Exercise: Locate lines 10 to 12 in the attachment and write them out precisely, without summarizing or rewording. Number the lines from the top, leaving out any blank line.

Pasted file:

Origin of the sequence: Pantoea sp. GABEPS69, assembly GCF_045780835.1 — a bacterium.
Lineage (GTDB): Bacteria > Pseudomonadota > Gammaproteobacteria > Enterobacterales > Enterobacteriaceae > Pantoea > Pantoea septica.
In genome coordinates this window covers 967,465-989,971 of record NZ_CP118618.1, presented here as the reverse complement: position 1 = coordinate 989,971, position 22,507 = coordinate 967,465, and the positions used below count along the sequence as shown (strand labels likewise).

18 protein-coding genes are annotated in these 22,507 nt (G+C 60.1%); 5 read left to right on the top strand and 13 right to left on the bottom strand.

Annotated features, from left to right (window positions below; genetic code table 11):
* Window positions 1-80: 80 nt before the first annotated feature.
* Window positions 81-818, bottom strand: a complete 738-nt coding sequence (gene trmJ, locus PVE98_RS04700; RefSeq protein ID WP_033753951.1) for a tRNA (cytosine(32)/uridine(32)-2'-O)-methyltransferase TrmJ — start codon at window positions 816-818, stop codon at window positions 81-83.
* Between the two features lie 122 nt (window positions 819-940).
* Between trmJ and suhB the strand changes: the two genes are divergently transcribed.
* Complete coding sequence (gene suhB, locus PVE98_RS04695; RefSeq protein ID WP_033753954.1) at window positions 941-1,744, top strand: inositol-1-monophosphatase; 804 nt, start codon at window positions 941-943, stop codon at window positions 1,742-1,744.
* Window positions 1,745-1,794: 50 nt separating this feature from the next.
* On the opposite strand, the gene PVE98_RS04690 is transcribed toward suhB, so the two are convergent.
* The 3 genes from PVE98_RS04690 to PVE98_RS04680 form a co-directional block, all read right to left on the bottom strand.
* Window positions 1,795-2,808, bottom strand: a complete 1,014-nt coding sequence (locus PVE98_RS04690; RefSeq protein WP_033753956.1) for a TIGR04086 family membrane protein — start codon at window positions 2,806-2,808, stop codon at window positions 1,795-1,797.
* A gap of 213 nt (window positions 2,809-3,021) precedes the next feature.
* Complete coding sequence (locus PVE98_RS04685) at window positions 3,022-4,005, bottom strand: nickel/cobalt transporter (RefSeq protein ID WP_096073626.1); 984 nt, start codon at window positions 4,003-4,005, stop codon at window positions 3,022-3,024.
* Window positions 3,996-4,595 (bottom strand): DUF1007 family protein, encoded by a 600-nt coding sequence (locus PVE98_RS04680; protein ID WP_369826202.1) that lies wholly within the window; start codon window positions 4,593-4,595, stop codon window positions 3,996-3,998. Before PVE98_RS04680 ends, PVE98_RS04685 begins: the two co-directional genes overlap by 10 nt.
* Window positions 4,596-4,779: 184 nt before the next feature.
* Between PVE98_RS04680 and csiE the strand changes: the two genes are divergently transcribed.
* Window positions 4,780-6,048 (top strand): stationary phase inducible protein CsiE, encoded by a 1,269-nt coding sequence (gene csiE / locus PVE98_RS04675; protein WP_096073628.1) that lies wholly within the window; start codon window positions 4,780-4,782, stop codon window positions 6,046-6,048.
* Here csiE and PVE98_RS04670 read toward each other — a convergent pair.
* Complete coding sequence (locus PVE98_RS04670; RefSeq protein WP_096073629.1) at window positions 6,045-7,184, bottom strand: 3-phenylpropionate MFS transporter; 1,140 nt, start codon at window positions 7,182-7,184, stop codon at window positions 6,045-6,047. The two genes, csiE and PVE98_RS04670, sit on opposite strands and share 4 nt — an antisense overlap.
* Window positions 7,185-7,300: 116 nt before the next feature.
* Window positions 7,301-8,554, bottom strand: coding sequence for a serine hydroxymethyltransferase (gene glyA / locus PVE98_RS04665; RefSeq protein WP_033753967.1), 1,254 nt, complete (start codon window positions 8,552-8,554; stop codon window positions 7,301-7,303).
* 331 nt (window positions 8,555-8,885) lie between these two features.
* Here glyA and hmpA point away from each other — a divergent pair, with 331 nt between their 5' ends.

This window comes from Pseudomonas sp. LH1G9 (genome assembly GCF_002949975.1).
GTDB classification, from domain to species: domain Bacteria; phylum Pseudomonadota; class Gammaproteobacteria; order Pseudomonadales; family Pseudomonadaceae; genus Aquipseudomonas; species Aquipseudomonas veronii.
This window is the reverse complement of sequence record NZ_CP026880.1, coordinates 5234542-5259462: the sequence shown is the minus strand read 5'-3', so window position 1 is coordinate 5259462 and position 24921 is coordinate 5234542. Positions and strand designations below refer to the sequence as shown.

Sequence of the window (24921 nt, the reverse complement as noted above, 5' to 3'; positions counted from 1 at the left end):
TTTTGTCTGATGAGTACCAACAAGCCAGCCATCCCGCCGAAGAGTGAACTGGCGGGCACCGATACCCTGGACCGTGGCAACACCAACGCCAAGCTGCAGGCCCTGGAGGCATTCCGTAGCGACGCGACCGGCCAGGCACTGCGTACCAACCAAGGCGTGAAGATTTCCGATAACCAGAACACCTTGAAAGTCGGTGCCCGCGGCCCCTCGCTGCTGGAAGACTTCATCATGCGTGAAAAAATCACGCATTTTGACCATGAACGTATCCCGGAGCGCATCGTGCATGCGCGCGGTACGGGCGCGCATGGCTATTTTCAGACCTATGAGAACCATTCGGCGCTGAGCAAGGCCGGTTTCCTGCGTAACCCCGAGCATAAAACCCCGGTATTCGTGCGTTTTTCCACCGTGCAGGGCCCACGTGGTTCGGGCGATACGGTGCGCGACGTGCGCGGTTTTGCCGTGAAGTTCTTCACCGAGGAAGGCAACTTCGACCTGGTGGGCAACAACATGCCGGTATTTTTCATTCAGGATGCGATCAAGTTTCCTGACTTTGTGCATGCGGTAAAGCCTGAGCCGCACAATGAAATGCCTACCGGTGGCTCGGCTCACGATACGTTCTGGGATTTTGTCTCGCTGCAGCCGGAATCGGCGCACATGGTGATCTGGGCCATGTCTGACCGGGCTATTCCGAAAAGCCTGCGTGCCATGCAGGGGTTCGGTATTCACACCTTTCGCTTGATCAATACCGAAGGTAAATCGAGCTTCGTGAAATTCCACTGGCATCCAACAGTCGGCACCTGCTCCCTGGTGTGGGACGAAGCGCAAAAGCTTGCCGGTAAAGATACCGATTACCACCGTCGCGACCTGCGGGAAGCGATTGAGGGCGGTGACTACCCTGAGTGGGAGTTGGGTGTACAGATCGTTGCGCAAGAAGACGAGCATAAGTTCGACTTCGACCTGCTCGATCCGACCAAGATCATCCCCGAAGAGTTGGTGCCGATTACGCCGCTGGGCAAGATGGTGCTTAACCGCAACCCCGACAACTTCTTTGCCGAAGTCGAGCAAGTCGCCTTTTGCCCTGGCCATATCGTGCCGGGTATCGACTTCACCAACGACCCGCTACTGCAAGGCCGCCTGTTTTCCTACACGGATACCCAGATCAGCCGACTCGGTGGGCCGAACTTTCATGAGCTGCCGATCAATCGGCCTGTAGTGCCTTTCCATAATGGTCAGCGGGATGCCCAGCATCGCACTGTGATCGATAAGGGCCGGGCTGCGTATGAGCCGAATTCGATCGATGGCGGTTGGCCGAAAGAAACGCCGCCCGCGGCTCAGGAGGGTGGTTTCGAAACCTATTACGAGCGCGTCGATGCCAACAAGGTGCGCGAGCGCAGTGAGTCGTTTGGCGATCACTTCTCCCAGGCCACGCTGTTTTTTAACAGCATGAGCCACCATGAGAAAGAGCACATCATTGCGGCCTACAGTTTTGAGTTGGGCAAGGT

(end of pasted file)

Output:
* Complete coding sequence (gene suhB, locus PVE98_RS04695; RefSeq protein ID WP_033753954.1) at window positions 941-1,744, top strand: inositol-1-monophosphatase; 804 nt, start codon at window positions 941-943, stop codon at window positions 1,742-1,744.
* Window positions 1,745-1,794: 50 nt separating this feature from the next.
* On the opposite strand, the gene PVE98_RS04690 is transcribed toward suhB, so the two are convergent.